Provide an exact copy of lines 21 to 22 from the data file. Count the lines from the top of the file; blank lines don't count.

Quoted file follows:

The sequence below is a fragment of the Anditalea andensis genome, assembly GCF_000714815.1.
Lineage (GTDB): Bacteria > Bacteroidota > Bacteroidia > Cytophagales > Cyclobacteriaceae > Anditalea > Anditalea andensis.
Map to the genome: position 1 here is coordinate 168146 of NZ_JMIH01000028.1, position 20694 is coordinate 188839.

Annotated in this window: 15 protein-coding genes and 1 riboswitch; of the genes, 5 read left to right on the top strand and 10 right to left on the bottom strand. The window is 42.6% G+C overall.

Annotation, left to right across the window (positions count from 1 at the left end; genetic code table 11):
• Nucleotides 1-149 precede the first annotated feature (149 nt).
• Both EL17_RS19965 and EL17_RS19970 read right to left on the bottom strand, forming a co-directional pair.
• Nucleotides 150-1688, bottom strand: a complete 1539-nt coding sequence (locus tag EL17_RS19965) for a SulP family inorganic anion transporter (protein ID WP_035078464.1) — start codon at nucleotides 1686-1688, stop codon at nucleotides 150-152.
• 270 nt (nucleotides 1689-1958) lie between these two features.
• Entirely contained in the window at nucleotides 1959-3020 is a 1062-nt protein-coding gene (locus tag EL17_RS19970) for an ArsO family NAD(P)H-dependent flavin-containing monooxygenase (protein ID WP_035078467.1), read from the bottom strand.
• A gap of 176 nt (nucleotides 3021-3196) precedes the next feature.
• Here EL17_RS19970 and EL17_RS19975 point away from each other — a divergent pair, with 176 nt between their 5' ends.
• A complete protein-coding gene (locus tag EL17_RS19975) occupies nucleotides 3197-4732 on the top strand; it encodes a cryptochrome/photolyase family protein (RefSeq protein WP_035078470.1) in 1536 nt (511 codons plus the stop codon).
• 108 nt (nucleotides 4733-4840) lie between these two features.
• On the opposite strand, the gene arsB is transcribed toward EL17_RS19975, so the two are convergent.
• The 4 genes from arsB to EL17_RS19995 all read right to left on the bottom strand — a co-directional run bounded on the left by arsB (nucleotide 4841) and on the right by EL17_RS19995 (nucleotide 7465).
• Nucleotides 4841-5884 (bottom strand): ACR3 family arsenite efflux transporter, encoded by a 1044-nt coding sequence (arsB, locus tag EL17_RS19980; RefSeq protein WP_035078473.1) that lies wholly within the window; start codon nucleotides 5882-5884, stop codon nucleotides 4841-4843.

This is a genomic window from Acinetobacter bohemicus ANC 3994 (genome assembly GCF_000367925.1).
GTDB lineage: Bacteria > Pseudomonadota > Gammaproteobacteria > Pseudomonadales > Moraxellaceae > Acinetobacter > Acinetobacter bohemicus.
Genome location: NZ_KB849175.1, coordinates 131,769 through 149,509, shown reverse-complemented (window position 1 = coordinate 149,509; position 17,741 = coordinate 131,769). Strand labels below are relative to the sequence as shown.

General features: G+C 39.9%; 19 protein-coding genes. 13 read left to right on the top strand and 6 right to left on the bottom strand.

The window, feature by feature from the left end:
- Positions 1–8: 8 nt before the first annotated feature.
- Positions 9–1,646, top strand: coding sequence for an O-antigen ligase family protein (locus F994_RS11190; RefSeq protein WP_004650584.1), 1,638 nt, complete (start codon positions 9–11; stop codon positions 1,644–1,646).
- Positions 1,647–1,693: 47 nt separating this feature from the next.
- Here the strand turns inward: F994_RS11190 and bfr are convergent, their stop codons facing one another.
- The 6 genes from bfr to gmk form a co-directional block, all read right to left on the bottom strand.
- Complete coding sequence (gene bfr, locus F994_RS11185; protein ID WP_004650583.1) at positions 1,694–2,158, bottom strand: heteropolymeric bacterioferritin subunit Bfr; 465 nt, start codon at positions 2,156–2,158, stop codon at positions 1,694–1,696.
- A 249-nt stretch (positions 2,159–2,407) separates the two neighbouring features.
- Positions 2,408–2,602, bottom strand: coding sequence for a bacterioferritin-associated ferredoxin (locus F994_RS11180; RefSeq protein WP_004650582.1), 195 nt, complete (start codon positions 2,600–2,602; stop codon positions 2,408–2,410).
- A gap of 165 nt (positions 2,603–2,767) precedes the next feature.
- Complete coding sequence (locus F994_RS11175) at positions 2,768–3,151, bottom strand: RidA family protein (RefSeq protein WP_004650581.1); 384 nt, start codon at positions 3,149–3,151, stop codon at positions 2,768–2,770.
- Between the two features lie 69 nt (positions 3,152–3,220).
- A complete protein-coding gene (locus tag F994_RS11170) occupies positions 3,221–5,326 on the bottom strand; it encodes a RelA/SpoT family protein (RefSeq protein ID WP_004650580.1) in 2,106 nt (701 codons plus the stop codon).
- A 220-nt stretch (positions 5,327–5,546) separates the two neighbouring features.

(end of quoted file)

General features: G+C 39.9%; 19 protein-coding genes. 13 read left to right on the top strand and 6 right to left on the bottom strand.

The window, feature by feature from the left end: